Yet another Update

We have moved to New England. While our cars have arrived, our household goods are still not arriving till next week.

The dogs did well in the pressurized cargo hold in their airline crates. The first night sleeping here was weird, because they were in unfamiliar surroundings, but last night, they slept through the night and love roaming the empty house.

Right now, Stef and I are surviving with 2 camping chairs, a queen size mattress and some inexpensive utensils for cooking, etc


We are closing on a house, next week, in the Boston area. It is a nice colonial that is about 3800 sq ft. The kitchen has been re-done is what I call ” My favorite style” Like the kitchen we had on Vashon Island, this one is designed for entertainment. Also, it is 2 miles from Interstates, state routes, etc. We discovered a coffee shack a couple of blocks away, and it is about a 6 min drive to where the office is supposedly re-locating in August. Right now it is 20 min from the existing office. Now the task is getting movers here, packing it, moving it and getting the two dogs book on the airline with us to head east.

We still have not sold the existing house in Oregon, but I imagine soon it will have an offer. We are priced right, and agent says it should move.

Still trying to sell the Willys Jeep Pickup. No one wants to pay money for something that is classic, especially when you are talking an 8k loss on it at the asking price. Sigh.

I am going to miss the Oregon coast. I am not going to miss Beaverton, Portland, or the state government. (they still owe us our tax refund)


Remembering the past

When I first got into computers, Apple and Microsoft weren’t even companies.
Computers used to take up rooms (some buildings). I had the pleasure of working at a company called GenRad (formally General Radio) which used the Digital Equipment Corp’s PDP-8/E and PDP-8/A in their test systems. I got hooked on the PDP-8, which caused me to get a job at Digital Equipment Corp (DEC). I specialized in older machines like the original PDP-8 and the siblings PDP-8/S (it had a serial adder and a slow clock cycle), and the PDP-8/I, PDP-12 (a LINC/PDP-8 lab computer with real A/Ds).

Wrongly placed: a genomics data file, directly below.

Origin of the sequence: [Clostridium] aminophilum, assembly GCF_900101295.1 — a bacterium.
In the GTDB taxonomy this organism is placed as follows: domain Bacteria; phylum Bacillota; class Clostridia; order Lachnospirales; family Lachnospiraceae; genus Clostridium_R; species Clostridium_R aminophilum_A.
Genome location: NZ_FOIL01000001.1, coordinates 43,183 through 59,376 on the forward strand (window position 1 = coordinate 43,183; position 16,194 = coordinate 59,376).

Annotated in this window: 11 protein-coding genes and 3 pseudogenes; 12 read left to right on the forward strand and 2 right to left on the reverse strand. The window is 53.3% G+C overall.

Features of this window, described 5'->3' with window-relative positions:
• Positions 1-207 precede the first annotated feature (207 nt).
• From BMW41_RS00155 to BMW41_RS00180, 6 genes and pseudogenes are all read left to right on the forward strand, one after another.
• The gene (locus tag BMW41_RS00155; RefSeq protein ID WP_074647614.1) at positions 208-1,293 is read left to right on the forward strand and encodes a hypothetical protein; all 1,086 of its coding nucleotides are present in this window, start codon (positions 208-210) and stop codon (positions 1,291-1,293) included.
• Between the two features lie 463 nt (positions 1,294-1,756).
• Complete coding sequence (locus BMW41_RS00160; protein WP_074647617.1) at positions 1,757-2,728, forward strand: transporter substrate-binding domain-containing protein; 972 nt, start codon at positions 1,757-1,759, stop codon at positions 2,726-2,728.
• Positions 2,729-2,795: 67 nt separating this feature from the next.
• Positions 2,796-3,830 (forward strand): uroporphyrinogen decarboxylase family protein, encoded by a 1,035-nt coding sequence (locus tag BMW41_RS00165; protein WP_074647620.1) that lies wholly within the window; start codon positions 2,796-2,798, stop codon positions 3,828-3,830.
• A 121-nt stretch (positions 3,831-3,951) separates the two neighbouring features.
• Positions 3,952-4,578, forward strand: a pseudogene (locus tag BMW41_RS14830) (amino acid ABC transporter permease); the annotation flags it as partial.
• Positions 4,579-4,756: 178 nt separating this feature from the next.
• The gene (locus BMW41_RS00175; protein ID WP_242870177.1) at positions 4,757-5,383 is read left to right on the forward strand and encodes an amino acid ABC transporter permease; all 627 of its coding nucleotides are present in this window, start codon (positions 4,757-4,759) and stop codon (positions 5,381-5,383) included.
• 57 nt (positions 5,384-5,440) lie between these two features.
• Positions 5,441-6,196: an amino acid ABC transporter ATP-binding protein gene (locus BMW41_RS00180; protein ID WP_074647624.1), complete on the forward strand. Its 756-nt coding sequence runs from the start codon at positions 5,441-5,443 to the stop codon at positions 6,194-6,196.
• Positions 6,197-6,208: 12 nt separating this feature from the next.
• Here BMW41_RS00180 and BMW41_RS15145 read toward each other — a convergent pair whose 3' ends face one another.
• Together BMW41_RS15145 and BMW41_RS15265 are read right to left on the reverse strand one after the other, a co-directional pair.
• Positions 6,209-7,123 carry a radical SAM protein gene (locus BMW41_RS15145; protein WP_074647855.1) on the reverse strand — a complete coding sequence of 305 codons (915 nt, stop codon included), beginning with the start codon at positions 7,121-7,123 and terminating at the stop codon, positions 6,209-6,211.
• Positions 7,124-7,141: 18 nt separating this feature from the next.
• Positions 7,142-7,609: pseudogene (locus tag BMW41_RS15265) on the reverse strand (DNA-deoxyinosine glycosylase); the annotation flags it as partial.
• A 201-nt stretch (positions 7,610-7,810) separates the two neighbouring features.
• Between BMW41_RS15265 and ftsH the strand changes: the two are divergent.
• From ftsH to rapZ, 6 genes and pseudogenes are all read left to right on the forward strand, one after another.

The Living Computer Museum in Seattle, has a number of computers that I learned to program, or repair. What is funny, for 18 months in my early career, I was detached to Gordon and Gwen Bell’s Computer Museum project in DEC’s Marlboro facility and worked on getting the MIT TX0 (first transistorized computer. Google it) running, as well as a number of other DEC classic computers.

My good friend, David Brown, turned me on to this wonderful kit. It is essentially an emulated PDP-8/I (using a RaspberryPI) and a PDP-8/I replica control panel. I want to build this, and have it in my office. Why? Because .

Now call me an old git, if you like, but I can appreciate the new technology we have today, because I lived the stuff that got us here. I have been privileged to have worked in an industry where I got to learn from the masters, and got to play a key role in some of the modern computing technology of today. Something I never take for granted. When I see the FB app for IOS at 700mb in size and remember writing code that had to fit into 128 12 bit words of memory, I want people off my lawn.

Anyway, I should write a book of my adventures in computing. The title would be:

“Screw your JavaScript, we wrote operating systems in assembler for breakfast!”


“An Extraordinary Life in Computing”

The former title could be the subtitle.


This blog now has a JSON feed

Manton Reece and Brent Simmons have developed a new type of syndication feed. Instead of ATOM or RSS, both that use XML, they are using JSON. I have modified my blogs to provide this feed to anyone that uses a News reader that supports JSON as the feed.

To learn more about JSON as a feed, look at

To access my feed, scroll to the lower right of the side bar and click the link: